Looking solely at the numbers, the Hong Kong film industry had a tough time last year, with a further decline in the number of films produced to a record low of 50, according to figures from the Motion Picture Industry Association (Mpia). Their combined share of the Hong Kong box office also contracted to just 23%, compared to 31% the previous year.

This picture might not have been so gloomy if Ang Lee's Lust, Caution, which grossed $6.2m (hk$48m) locally, had been classified as a Hong Kong film. But although it had a Hong Kong producer in Edko Films' Bill Kong and was partially shot in the territory, it was officially a co-production between the US, China and Taiwan.

Meanwhile, only two Hong Kong productions - Peter Ho-sun Chan's war epic The Warlords and Derek Yee's drugs thriller Protege - grossed more than $2m (hk$15m) at the local box office last year. Moving into 2008, the outlook has brightened with the Chinese New Year opening of Stephen Chow's CJ7, which had grossed $6.5m (hk$50.6m) at the time of going to press. Kung Fu Dunk, starring Taiwanese heart-throb Jay Chou, also put up a good fight over the holiday period, grossing $1.1m (hk$8.6m).

Looking ahead, several big Hong Kong co-productions are set for release in coming months, including Tony Siu-tung Ching's An Empress And The Warriors; Three Kingdoms: Resurrection Of The Dragon, starring Andy Lau and Maggie Q; and Tsui Hark's romantic drama Missing. But despite its Hong Kong producer and director, the biggest upcoming release, John Woo's $75m (hk$584m) Red Cliff, is a co-production between the US and four other Asian territories. The financing and talent behind many of the current Chinese-language blockbusters highlight the changing nature of the Hong Kong film industry. Although this tiny territory still plays a pivotal role in Chinese-language film-making, few films are being made solely by Hong Kong talent for a Hong Kong audience. Now the main market is mainland China, and talent and finance could as easily come from other Chinese-speaking territories, Los Angeles and beyond.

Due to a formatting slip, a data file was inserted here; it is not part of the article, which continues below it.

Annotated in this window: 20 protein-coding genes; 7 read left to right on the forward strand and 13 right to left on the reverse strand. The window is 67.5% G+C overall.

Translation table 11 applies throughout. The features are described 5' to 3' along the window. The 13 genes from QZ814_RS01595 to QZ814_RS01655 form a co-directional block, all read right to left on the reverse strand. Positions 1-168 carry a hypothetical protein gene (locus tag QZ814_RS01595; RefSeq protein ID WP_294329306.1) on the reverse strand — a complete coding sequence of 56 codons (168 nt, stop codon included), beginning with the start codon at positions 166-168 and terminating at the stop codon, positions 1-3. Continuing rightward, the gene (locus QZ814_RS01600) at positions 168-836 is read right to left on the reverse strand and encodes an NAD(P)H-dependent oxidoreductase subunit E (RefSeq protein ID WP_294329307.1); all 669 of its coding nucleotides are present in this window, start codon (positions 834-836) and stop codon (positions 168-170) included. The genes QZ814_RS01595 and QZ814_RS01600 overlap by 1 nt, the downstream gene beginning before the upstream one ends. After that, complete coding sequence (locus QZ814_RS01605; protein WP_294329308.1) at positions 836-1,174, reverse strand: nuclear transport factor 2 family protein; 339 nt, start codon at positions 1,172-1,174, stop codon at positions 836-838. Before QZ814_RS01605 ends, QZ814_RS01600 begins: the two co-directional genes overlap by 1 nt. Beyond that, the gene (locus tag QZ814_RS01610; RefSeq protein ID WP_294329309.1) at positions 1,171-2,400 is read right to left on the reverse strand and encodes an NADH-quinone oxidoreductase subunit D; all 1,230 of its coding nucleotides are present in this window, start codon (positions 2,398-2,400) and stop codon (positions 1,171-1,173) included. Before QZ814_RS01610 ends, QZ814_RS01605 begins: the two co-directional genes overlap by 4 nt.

The downside to this focus on big-budget films for the mainland market is a decline in low to medium-budget films and the loss of creative freedom due to mainland China's censorship restrictions. 'If you're a Hong Kong producer, then Hong Kong is not your main market - there's bigger money in China,' says Mpia chief executive Woody Tsung. 'Investors are cautious and only want to put their money into big co-productions like The Warlords and Red Cliff.'

Recognising the pitfalls in a market that leaves no room to groom new talent, the Hong Kong government launched the Film Development Council (FDC) last April to support smaller films via a $38m fund (see opposite). 'The mega films are achieving good box office but medium-budget films are not performing,' says Media Asia CEO John Chong, who sits on the fund's panel of examiners. 'This is a problem the government realises it needs to solve. Independent producers are important for the industry.'

Hong Kong producers looking beyond China to the international market are also having a challenging time. Overseas buyers are tiring of the recent wave of big-budget costume epics and sales executives observe it is becoming harder to make international pre-sales on Chinese-language films. 'The market is changing - it's not like the old days when you could sell just on the genre - now you have to make something really unique,' says Chong.